Date: 3 November 2017This is Issue 7 of IADAB News Weekly where we summarise the most important news of the week in the fast developing Anaerobic Digestion and Biogas Industry, both in the UK and globally.
This week we report on a new UK GreenForty AD Plant which is now in Planning in Scotland, look briefly at some research which has given the green-light to using spent mushroom substrate as a biogas plant feedstock, and we also include the full details of an apology.
The apology was issued by the UK's Anaerobic Digestion and Bioresources Association. ADBA appear to have been concerned that the Press Release which they published and we carried last week, was unintentionally capable of being read as criticism of individuals on a certain committee.
Apparently, ABDA wish to make it clear that in-fact decision to delay was made by the whole government. The whole UK government, they say, was responsible for the decision to again delay the reinstatement of the Renewable Heat Incentive (RHI) for biogas plants.
Alright, let’s get started…
1. Planning Application for the erection of an anaerobic digestion (AD) plant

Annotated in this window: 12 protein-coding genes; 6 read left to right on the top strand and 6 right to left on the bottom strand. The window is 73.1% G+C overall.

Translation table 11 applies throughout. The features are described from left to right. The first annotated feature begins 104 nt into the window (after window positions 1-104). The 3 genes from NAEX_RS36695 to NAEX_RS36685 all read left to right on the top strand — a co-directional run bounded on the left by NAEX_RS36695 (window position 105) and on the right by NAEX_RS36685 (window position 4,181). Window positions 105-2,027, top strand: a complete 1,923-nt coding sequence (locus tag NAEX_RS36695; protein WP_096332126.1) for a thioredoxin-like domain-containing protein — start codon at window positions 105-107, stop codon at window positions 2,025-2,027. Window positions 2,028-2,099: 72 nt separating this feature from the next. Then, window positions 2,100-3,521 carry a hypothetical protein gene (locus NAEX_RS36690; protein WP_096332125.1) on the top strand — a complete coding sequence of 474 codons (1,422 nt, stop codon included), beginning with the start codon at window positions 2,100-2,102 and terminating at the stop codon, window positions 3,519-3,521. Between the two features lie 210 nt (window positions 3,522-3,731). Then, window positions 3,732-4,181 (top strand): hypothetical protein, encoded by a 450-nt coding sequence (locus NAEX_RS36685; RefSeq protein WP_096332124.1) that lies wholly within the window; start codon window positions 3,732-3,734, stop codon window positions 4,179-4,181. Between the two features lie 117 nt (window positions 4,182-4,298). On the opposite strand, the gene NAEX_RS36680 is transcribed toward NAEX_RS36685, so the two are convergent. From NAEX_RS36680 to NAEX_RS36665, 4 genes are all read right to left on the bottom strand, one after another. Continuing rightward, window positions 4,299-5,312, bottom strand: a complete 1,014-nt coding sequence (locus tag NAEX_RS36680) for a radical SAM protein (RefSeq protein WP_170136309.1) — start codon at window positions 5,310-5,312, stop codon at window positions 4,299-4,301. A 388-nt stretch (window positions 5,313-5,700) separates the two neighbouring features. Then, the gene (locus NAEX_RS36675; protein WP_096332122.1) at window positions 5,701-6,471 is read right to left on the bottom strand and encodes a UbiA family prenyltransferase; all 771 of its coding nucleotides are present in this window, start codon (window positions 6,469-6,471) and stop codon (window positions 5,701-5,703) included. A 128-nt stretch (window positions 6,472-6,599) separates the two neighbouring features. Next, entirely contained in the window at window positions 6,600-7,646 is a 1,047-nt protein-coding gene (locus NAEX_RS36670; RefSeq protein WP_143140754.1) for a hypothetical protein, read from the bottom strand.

“Brewery and distillery by-products will be procured and delivered as available."
2. Anaerobic digestion of spent mushroom substrate under thermophilic conditions: performance and microbial community analysis
3. Anaerobic Digestion and Biogas Association Press Release Complains About Yet More UK Government Delays in Subsidy Restitution and then Apologises
The Press Release and the Apology follows:
PRESS RELEASE: Renewable heat legislation delay threatens climate goals
Legislation on Renewable Heat Incentive delayed yet again due to Parliamentary backlog
- Government struggling to meet targets to decarbonise heat
- Further delay threatens building of AD plants that produce renewable heat
“delaying injection of significant volume of biogas generated from industrial residues into the gas grid, limiting the ability to curb UK carbon emissions.”
"This further delay to the passing of the RHI legislation is another unnecessary blow to a vital industry that can make a large contribution to meeting the UK’s targets for decarbonising heat, to which the government has to date made very little progress. This delay not only puts millions of pounds of investment at risk but on a wider level is a significant threat to the UK’s ability to meet its climate change goals.
I’ve written directly to ministers at BEIS urging them to rethink their decision to delay the legislation further and to reiterate the damaging effect that this further delay will have on the AD industry and its ability to help decarbonise the UK’s gas grid.
We’re also very concerned at the suggestion from BEIS of new restrictions on the number of AD plants that can receive tariff guarantees. BEIS needs to ensure that it doesn’t punish AD for offering a clean and cost-effective way to heat our homes and businesses."